In Asakusa, near the banks of the Sumida river, between Kototoi Bridge and Sakura Bridge, there is a small hill called Matsuchiyama. The hill is famous because of Hiroshige’s ukiyo-e painting Night View of Matsuchiyama and the San’ya Canal, part of the One Hundred Famous Views of Edo.
On this hill is located the Matsuchiyama Shoden Temple, also known as Honryu-in, one of the oldest temples in Tokyo. It’s a very beautiful temple (pictured in this photo) and an interesting fact is that inside this temple is enshrined a statue of Ganesha, an elephant-headed deity from the Hindu pantheon, who is also a deity in the Buddhist pantheon.
Known in Japan as Shoden (hence the temple’s name), he is the god of family unity and success in business and the usual offerings are Japanese radish, daikon.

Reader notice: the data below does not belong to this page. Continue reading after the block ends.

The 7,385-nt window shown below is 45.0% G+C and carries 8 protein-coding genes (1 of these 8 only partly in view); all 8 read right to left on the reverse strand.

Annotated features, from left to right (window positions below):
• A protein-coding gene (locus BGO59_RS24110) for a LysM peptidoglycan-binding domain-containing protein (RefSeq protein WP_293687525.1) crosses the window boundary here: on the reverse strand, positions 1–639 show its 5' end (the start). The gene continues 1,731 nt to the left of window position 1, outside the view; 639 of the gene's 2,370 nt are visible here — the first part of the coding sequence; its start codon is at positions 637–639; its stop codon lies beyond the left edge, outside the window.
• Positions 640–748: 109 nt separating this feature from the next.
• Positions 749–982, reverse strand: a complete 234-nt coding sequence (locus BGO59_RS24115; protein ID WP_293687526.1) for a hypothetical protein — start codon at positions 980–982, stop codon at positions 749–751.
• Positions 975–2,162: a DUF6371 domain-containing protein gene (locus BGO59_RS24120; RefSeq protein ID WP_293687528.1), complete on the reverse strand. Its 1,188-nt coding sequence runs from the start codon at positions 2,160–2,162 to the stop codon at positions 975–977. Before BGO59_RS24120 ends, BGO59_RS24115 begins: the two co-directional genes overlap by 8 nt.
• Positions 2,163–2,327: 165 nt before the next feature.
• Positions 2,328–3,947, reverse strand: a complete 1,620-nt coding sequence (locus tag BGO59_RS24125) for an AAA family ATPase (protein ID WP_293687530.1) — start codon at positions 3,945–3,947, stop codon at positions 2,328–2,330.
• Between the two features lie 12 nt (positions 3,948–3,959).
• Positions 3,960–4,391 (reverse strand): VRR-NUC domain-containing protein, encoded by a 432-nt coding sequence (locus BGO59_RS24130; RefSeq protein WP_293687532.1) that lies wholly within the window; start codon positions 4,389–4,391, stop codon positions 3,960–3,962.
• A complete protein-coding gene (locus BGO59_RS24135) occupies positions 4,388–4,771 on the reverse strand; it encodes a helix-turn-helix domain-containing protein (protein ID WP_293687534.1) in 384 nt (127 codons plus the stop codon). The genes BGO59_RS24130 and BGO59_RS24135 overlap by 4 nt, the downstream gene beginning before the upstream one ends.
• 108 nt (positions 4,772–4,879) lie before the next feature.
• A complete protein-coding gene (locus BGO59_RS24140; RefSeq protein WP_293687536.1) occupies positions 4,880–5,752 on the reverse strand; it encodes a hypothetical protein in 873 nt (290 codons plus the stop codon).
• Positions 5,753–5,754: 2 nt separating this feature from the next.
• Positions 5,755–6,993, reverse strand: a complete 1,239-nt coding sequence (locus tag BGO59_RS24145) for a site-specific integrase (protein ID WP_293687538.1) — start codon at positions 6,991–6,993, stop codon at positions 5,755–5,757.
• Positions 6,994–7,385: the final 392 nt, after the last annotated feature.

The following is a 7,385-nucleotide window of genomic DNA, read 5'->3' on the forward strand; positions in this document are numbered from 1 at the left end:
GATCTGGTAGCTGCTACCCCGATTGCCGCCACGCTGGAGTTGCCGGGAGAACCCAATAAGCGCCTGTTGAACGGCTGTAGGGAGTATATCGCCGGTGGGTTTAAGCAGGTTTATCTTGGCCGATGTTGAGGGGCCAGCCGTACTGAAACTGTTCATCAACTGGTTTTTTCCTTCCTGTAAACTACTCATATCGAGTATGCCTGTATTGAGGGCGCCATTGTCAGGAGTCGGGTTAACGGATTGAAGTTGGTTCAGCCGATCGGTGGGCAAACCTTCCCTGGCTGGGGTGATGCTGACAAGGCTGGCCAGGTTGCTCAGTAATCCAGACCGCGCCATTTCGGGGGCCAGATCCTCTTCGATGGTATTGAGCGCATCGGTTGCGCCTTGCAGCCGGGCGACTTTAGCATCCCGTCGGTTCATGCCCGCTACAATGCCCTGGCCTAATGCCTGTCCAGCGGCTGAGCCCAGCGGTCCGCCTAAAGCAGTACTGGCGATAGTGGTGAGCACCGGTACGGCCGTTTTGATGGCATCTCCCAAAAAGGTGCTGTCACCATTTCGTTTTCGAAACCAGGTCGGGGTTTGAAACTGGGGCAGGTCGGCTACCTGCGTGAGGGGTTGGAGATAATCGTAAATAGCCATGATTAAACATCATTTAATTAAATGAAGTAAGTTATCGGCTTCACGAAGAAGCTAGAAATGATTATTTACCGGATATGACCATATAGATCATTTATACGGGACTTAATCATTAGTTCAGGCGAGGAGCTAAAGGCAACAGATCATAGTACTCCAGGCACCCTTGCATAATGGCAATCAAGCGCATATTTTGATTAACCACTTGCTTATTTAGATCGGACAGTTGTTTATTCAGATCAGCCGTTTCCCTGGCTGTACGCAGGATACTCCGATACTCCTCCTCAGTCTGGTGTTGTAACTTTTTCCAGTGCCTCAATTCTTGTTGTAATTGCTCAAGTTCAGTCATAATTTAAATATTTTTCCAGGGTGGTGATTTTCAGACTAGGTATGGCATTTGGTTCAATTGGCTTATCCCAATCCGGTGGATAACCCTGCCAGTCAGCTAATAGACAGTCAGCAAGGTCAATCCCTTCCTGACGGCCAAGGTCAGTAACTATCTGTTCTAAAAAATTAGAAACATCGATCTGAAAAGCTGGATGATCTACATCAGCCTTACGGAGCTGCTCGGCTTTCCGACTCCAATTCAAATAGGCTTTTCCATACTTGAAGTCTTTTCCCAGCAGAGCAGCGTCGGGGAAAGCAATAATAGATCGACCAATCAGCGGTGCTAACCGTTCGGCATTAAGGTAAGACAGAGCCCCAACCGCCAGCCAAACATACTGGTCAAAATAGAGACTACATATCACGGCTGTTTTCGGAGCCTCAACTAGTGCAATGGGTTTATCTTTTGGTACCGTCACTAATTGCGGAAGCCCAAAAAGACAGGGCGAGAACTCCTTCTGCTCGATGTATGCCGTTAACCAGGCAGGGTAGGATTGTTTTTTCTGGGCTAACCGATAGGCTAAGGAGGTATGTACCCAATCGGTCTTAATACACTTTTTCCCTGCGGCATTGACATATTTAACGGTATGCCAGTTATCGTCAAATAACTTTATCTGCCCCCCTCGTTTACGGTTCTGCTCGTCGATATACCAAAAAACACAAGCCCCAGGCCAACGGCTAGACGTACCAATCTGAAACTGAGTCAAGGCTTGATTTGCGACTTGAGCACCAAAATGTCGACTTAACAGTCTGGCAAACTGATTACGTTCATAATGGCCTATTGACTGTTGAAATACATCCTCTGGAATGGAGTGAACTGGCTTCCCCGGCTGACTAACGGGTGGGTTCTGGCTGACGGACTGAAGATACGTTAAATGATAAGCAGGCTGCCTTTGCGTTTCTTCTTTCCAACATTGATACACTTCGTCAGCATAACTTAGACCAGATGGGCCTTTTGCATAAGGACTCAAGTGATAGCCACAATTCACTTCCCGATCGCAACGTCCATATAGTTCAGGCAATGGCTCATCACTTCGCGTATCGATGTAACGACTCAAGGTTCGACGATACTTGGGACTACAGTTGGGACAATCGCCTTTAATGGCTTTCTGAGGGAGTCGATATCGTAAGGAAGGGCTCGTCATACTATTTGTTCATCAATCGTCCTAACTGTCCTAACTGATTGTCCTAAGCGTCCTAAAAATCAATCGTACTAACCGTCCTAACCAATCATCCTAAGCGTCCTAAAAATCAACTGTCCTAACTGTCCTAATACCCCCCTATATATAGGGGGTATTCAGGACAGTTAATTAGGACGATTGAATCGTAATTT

Brought to the temple at New Year, the radish are cooked by the monks and then offered back to visitors on January 7th, when Dai-hannya Kou - the Daikon festival takes place.
Unfortunately, the elephant-headed statue is never displayed for the public…
Yesterday’s Japan Photo: